When I made my career switch to interior design, from working in corporate software engineering, I had already started taking ID classes at a local college in Beverly, MA, where I lived at the time, that had an evening interior design program.

An aerial view of Endicott College

While that continuing-education program no longer exists, Endicott College continues to have an interior design program, and my friend, Kathi Vander Laan (whom I met while we were both completing our interior design MA degrees at the New England School for Art and Design- Suffolk University) teaches there as an adjunct instructor.

Kathi and me – standing by the presentation boards…

I was a guest critic for one of her design classes this week;  the sophomores were assigned a commercial project;  designing a two-to-three story interior space for a company that designs shoes.  Each student chose or created a different shoe company.

The students had to come up with (over the course of the semester) what’s called a program for their projects, which included a concept, essentially the “big idea” which would guide all their design decisions from the interior structure, colors, furnishings and so forth.  As interior designers, we are typically given an existing space, something as small as one room in a residence, or in this case, something as large as a three story building.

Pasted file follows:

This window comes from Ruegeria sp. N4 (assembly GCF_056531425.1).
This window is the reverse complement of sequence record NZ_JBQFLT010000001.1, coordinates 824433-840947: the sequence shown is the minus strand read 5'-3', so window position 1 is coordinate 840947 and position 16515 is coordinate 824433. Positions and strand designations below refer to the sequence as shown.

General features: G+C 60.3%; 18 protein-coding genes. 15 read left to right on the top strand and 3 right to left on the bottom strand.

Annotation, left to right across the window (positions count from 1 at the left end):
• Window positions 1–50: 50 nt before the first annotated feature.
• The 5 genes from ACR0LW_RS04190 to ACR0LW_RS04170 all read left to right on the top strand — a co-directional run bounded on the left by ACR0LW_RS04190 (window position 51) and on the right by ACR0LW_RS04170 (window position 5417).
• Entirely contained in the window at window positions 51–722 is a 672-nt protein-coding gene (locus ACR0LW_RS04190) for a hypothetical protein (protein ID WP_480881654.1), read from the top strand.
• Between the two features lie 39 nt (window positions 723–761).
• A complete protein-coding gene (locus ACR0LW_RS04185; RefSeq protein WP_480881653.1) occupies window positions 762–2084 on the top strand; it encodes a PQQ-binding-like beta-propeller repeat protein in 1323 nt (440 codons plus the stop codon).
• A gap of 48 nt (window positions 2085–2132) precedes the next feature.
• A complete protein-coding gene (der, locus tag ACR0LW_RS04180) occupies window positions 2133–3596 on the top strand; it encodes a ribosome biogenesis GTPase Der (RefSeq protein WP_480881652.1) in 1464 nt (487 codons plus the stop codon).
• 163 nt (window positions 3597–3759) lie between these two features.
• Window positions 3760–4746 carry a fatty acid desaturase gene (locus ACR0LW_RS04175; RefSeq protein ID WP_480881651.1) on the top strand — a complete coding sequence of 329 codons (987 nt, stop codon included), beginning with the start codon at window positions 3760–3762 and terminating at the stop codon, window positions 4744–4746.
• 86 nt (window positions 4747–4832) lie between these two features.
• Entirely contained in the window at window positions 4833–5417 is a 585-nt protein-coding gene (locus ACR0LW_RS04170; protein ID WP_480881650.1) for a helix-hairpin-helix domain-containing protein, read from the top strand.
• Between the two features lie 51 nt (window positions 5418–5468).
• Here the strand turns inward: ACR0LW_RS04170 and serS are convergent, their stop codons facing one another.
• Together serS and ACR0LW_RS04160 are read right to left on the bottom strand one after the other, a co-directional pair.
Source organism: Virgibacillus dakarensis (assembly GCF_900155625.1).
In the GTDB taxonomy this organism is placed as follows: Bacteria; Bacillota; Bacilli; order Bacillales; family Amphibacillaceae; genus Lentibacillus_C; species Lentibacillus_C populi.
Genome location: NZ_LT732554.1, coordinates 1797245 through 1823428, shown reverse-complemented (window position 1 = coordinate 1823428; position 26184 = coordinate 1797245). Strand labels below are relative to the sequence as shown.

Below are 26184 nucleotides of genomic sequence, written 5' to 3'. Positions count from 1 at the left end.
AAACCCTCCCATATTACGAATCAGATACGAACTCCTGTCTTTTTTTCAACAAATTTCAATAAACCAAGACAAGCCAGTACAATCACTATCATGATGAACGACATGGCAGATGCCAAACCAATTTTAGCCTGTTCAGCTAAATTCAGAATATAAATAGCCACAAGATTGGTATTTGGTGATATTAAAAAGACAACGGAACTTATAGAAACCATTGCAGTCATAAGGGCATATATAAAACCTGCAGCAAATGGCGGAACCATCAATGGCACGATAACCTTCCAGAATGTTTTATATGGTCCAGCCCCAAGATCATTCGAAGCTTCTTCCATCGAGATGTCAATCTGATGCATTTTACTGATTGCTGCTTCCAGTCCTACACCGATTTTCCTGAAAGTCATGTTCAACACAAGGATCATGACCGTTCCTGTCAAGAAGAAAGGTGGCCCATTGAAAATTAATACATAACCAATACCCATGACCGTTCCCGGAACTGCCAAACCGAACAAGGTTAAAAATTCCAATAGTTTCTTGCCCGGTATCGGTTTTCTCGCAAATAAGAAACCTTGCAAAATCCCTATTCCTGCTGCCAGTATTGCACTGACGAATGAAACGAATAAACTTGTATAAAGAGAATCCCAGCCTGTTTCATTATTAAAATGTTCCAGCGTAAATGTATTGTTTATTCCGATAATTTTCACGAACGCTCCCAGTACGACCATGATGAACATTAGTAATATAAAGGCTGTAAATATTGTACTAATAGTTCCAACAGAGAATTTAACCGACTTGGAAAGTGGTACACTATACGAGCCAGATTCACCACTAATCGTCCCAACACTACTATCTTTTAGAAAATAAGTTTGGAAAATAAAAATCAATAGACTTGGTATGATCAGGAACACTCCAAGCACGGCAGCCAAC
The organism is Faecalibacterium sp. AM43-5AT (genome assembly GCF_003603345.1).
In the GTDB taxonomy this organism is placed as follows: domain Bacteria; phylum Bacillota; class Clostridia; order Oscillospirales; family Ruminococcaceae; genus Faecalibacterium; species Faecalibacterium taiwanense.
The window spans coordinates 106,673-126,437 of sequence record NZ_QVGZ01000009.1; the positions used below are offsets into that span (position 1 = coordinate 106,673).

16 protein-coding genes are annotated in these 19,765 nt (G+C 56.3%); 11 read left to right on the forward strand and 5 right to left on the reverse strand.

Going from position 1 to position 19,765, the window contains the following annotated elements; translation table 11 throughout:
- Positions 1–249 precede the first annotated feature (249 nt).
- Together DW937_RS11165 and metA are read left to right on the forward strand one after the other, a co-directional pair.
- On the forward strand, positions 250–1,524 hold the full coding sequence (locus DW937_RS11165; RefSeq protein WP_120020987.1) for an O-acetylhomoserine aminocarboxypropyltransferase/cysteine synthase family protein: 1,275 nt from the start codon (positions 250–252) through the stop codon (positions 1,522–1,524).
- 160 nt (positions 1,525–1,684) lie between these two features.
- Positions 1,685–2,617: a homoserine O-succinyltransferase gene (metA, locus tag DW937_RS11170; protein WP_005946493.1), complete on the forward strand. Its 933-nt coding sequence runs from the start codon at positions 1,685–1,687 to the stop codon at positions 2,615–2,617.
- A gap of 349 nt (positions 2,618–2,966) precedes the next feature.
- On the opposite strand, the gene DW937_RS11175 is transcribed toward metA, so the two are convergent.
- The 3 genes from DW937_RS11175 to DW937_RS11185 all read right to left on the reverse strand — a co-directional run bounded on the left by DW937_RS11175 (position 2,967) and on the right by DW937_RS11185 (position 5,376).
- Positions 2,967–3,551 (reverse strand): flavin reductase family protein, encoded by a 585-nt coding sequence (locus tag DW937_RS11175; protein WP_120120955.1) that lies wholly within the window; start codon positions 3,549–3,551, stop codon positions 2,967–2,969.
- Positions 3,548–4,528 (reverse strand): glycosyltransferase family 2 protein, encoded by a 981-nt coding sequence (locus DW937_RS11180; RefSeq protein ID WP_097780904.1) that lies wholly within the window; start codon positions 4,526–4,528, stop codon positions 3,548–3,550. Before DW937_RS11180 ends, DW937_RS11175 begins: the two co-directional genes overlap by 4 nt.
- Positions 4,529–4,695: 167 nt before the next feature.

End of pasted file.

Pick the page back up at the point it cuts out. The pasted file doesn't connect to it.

Of course, clients are really just interested in the end product, and that’s what I was brought into review and critique – actual boards or large presentation sheets that reflect the design development of the “big idea” which include floor plans, reflected ceiling plans, elevations, sections of the building, and perspective views to give a sense of the volume of the space.

The vast majority of the work is done on computers today, including the perspective drawings, but there are still students who hand-render the colors of their plans, and other drawings.

The class had some great presentations and I always learn a lot from seeing other designers’ work, including that of student designers!

Here are some examples of the students’ work:

Full Set of Student Presentation Boards


To better view the presentation here are some images of the individual presentation sheets:

Concept and Study Sheet



Computer Generated Plan and other Drawings



Reflected Ceiling Plan and Lighting Choices


Perspective Images


Here’s a second presentation, showing some of the individual sheets:

Concept and Study Sheet


Hand-colored Sections and Elevations


Hand-colored Perspective Images


Materials and Finishes